It’s 1 a.m. in the morning, and you’re about to fall asleep on a stack of ungraded papers. Maybe your eyesight is blurring as you look at student writing on your computer screen. It’s the classic writing teacher conundrum: students need meaningful, constructive feedback on their writing, but providing that feedback takes too much time and often doesn’t lead to meaningful results.
As a 9th grade English teacher, I’ve found myself in this predicament plenty of times. I used to think the solution was better time management; if I could use my time more efficiently, I wouldn’t find myself in this situation. After teaching a student writing elective, I’ve learned that classroom structures make a bigger impact than personal time management.
I realized that there are ways to provide writing feedback for students and help them use it to make real improvement without sacrificing sleep. By implementing the four structures below, we can streamline the process of feedback and improve both your life and your students’ writing.
Writing Feedback Examples
The One-Column Rubric
Rubrics are a useful way to provide feedback, but they can easily become overcomplicated. Rubrics should be accessible for student use and streamlined for teacher use. Consider using a simplified one-column rubric. This format avoids wasting time detailing what it looks like to miss the mark, and instead focuses on writing proficiency.
With this style of rubric, students get zero points if an aspect is missing, one point if they are working towards proficiency in that aspect, and two points if they meet or exceed proficiency. This simplifies the focus of your grading. Students are also less overwhelmed by the rubric and more likely to use it themselves to evaluate their work. You can use the empty boxes in the rubric to write comments or to simply check off which box the student’s work exemplifies.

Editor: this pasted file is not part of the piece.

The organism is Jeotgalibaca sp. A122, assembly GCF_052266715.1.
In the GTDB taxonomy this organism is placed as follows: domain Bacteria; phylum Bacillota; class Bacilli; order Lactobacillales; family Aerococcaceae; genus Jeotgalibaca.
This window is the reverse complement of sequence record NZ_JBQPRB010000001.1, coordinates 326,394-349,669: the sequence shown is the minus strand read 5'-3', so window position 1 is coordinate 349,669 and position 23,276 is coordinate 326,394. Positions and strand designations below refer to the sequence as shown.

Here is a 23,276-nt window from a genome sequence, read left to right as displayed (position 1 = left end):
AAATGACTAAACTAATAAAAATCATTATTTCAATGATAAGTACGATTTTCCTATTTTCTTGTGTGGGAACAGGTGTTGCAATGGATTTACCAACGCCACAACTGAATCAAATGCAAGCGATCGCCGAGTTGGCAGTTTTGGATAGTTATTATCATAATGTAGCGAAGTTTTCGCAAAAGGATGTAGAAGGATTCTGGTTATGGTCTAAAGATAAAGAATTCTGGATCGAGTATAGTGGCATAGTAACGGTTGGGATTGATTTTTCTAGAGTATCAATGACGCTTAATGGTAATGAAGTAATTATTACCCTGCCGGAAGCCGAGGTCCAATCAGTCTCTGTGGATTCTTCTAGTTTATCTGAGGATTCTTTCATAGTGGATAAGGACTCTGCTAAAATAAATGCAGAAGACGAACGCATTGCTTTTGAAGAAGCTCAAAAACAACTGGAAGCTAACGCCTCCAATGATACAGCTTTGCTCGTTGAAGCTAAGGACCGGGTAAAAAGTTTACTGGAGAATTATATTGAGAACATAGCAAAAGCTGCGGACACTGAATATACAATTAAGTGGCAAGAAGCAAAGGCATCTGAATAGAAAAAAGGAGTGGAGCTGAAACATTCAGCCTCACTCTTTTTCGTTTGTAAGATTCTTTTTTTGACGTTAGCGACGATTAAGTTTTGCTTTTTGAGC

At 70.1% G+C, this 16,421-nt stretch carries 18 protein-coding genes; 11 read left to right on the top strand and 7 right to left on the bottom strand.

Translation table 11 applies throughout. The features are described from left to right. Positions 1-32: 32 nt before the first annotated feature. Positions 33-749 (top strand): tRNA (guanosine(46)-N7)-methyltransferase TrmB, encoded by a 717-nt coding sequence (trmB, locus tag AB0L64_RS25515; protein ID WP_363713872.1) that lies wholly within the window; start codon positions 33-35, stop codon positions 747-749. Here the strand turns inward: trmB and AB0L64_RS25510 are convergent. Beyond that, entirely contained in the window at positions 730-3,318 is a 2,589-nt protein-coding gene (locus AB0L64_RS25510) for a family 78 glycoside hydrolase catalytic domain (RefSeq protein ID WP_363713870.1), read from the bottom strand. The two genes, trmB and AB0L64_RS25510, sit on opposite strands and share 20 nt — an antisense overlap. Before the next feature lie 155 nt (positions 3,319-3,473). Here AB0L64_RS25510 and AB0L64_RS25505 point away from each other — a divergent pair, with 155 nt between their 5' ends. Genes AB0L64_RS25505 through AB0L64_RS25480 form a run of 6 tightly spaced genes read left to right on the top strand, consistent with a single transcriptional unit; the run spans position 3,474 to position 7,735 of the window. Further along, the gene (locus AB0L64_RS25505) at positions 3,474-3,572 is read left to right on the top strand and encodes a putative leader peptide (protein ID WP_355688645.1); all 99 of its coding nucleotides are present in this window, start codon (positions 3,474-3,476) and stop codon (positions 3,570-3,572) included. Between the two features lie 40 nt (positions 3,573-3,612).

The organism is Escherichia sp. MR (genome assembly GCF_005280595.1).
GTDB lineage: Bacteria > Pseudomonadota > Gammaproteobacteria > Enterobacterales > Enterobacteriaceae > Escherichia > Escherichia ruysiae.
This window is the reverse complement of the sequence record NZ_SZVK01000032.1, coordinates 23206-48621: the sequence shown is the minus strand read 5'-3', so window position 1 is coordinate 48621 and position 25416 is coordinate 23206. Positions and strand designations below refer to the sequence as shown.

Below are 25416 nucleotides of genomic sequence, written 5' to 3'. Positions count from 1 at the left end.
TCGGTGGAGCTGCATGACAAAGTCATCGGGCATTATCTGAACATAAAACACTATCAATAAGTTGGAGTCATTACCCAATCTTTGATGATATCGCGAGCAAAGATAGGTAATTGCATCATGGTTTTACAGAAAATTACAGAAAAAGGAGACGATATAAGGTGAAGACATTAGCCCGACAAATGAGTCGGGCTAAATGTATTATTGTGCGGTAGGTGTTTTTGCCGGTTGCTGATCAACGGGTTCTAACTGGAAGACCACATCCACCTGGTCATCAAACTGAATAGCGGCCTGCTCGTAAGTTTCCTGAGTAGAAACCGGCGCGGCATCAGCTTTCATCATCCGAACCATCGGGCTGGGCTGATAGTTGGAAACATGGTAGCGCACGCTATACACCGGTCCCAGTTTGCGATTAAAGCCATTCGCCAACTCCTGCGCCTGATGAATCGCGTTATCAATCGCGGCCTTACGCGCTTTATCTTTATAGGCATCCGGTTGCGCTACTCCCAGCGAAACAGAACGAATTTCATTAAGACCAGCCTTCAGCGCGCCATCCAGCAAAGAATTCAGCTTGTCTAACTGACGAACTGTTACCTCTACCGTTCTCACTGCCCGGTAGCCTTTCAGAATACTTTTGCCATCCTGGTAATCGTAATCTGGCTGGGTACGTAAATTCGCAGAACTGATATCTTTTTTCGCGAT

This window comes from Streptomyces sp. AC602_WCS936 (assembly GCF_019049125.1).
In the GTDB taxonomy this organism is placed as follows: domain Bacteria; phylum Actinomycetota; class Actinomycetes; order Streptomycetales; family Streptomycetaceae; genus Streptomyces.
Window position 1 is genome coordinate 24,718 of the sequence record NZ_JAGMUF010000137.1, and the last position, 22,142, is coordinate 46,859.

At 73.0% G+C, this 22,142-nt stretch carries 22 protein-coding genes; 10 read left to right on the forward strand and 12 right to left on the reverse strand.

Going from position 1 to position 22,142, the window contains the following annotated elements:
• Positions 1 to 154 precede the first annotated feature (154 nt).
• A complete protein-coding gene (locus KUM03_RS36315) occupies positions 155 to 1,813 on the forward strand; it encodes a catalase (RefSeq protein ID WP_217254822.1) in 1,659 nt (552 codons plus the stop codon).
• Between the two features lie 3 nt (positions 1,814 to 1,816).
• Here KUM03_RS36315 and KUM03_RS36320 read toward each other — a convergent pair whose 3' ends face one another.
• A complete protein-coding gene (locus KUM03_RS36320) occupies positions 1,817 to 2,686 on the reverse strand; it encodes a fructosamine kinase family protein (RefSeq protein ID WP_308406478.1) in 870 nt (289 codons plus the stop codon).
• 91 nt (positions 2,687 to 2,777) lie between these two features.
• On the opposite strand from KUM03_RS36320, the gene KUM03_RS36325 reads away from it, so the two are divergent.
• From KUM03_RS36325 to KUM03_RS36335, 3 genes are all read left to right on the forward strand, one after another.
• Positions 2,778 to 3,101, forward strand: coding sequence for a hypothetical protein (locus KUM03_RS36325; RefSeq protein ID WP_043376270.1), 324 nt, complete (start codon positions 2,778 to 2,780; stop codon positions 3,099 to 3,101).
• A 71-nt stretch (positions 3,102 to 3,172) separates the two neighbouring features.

Once you have a more streamlined and student-friendly rubric, students can use it to revise their writing before submitting it. The more often students take control of this process, the less time and effort your feedback will require.
Peer-revision has long been a best practice in writing classrooms, but it’s hard to teach students how to give meaningful feedback. By using the one-column rubric, students can focus on one row at a time during revision sessions. Your class can also practice reading for one criteria like clarity, structure, or grammar.
This exercise can manifest in the classroom in many ways. Some students can become experts in one criteria, and continuously help their peers to develop in that area. Students can reread the same work multiple times and look for something different on each pass. Students can rotate works, each of them revising for different aspects.
This kind of focused revision can also be used by students for their own work. Once they get the hang of it, they can reread their own writing with only one or two criteria in mind at a time. This will also hone their ability to talk about their writing in detailed, meaningful ways, which improves the processes of both conferencing and peer-revision alike.
Teacher Feedback as Goal Setting
At this point, most writing teachers know the best practice of sandwiching feedback with praise. However, this can feel tricky when a student’s writing contains much room for improvement. In these instances, balancing the positive and negative feedback can be difficult. The following piece of advice has served me well: throw away the idea that you need to point out everything a student did wrong.
Years ago, there was a campaign for teachers to abandon red grading pens and swap them with pens of a different, less intimidating color. The logic was that students had become conditioned to cringe away from red ink bleeding all over their papers. However, I don’t think that the color of ink we use matters nearly as much as the amount of feedback we give at one time. Too much feedback is overwhelming and increases the likelihood that students will take nothing from the comments at all.